Currently, the Institute of Aerospace Engineering at the Technische Universität Dresden (TU Dresden) is developing an innovative sensor system for human respiratory investigations which can also be applied in the space. Professor Stefanos Fasoulas and his expert team have created a high-performance miniaturised sensor which enables a simultaneous in-situ measurement of oxygen, carbon dioxide and volume flow rates.
In this regard, scientists of the Professorship for Space Systems and Utilisation and their project partners from industry and from the European Space Agency (ESA) are opening up completely new horizons in the development of sensor systems for human respiratory investigations.
By integrating diverse measurements in a single sensor, the size of the analysing unit can be reduced to a few square millimetres only. Momentarily, scientists are working on the completion of an instrument which is supposed to be used on the International Space Station (ISS) soon. Small, light-weight, portable, powerful and reliable – these characteristics make the new system the ideal device for detecting an astronaut’s fitness or conducting important experiments in the space. The European Space Agency (ESA) is supporting this development.
Prof Stefanos Fasoulas | alfa
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Staphylococcus aureus is a feared pathogen (MRSA, multi-resistant S. aureus) due to frequent resistances against many antibiotics, especially in hospital infections. Researchers at the Paul-Ehrlich-Institut have identified immunological processes that prevent a successful immune response directed against the pathogenic agent. The delivery of bacterial proteins with RNA adjuvant or messenger RNA (mRNA) into immune cells allows the re-direction of the immune response towards an active defense against S. aureus. This could be of significant importance for the development of an effective vaccine. PLOS Pathogens has published these research results online on 25 May 2017.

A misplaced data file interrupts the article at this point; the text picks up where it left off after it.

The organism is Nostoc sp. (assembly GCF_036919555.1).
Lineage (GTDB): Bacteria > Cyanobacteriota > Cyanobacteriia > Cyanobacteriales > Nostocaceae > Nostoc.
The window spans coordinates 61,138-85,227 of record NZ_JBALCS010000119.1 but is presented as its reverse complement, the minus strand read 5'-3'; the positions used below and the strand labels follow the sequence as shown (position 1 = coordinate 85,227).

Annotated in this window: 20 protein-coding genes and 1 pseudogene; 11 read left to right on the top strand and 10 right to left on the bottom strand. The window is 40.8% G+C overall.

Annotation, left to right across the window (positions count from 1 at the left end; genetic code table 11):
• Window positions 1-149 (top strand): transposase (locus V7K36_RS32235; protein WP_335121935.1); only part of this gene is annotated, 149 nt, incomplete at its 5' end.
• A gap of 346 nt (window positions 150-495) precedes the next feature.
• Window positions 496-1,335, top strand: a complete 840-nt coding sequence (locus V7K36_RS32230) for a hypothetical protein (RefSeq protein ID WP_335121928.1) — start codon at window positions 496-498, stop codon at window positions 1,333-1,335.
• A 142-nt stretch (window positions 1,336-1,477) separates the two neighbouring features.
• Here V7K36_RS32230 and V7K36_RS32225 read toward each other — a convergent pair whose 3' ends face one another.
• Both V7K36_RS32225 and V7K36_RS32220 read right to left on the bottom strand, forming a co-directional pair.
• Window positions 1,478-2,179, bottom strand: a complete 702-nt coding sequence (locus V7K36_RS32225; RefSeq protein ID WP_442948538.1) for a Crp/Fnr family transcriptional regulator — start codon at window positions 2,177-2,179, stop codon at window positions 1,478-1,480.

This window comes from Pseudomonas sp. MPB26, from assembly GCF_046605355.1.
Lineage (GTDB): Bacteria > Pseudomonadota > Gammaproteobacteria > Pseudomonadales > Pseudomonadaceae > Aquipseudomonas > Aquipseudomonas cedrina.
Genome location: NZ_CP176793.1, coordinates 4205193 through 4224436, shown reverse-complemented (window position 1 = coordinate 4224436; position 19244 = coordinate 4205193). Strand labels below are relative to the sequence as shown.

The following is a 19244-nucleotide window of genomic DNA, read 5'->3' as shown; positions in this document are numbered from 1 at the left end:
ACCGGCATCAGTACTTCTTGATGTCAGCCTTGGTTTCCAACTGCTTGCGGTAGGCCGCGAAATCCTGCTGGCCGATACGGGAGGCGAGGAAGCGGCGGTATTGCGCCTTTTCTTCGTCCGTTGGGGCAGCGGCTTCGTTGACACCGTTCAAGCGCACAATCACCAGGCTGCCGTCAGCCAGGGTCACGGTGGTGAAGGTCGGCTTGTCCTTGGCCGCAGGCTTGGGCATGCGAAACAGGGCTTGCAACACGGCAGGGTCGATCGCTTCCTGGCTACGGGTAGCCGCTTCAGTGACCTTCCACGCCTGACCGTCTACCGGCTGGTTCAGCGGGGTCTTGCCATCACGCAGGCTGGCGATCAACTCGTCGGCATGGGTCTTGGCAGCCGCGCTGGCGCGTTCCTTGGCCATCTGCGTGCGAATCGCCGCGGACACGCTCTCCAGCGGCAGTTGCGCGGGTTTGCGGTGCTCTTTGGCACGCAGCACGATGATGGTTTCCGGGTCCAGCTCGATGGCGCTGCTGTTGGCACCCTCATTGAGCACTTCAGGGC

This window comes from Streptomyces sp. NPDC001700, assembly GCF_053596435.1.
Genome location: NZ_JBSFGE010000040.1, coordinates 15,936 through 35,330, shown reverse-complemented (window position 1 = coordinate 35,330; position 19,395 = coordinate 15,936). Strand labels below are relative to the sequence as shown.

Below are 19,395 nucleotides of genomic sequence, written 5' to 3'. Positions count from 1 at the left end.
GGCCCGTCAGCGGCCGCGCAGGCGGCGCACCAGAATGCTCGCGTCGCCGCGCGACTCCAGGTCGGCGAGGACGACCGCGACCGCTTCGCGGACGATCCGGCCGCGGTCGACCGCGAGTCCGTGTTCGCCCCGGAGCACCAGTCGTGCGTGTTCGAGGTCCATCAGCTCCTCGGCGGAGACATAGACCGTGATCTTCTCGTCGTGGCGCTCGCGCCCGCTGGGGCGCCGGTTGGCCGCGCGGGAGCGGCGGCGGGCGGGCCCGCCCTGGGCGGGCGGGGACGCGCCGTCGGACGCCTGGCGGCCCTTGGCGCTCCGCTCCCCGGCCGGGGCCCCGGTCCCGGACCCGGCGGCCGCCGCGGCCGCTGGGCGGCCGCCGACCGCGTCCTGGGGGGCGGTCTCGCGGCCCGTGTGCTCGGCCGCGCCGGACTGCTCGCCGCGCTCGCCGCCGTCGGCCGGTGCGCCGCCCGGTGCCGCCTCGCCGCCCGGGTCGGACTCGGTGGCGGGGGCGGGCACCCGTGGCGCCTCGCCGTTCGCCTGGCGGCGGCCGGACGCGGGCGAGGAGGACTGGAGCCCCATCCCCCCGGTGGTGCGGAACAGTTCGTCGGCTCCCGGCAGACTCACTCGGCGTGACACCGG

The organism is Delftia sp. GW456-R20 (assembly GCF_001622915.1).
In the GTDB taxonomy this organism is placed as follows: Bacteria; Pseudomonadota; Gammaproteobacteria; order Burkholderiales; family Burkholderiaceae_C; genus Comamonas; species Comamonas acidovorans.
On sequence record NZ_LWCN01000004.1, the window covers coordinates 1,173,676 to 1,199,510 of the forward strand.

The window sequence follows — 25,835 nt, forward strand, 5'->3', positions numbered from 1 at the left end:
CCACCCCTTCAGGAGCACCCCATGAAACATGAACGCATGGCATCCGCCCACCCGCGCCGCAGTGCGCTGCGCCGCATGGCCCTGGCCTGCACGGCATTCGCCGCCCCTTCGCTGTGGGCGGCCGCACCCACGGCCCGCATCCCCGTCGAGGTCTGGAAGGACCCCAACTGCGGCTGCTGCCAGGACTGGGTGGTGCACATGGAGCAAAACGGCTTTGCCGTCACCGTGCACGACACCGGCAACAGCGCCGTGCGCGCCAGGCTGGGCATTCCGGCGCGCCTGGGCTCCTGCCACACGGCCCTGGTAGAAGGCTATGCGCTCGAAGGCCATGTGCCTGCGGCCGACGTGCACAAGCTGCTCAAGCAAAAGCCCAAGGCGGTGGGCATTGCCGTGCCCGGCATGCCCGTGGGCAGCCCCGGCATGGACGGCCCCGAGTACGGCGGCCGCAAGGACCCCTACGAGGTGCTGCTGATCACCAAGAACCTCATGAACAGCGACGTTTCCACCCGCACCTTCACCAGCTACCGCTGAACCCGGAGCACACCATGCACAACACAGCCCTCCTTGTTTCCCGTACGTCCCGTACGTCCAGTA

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Physicists from the University of Würzburg are capable of generating identical looking single light particles at the push of a button. Two new studies now demonstrate the potential this method holds.
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An international team of physicists has monitored the scattering behaviour of electrons in a non-conducting material in real-time. Their insights could be beneficial for radiotherapy.
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Two-dimensional magnetic structures are regarded as a promising material for new types of data storage, since the magnetic properties of individual molecular building blocks can be investigated and modified. For the first time, researchers have now produced a wafer-thin ferrimagnet, in which molecules with different magnetic centers arrange themselves on a gold surface to form a checkerboard pattern. Scientists at the Swiss Nanoscience Institute at the University of Basel and the Paul Scherrer Institute published their findings in the journal Nature Communications.
Ferrimagnets are composed of two centers which are magnetized at different strengths and point in opposing directions. Two-dimensional, quasi-flat ferrimagnets...
An Australian-Chinese research team has created the world's thinnest hologram, paving the way towards the integration of 3D holography into everyday...
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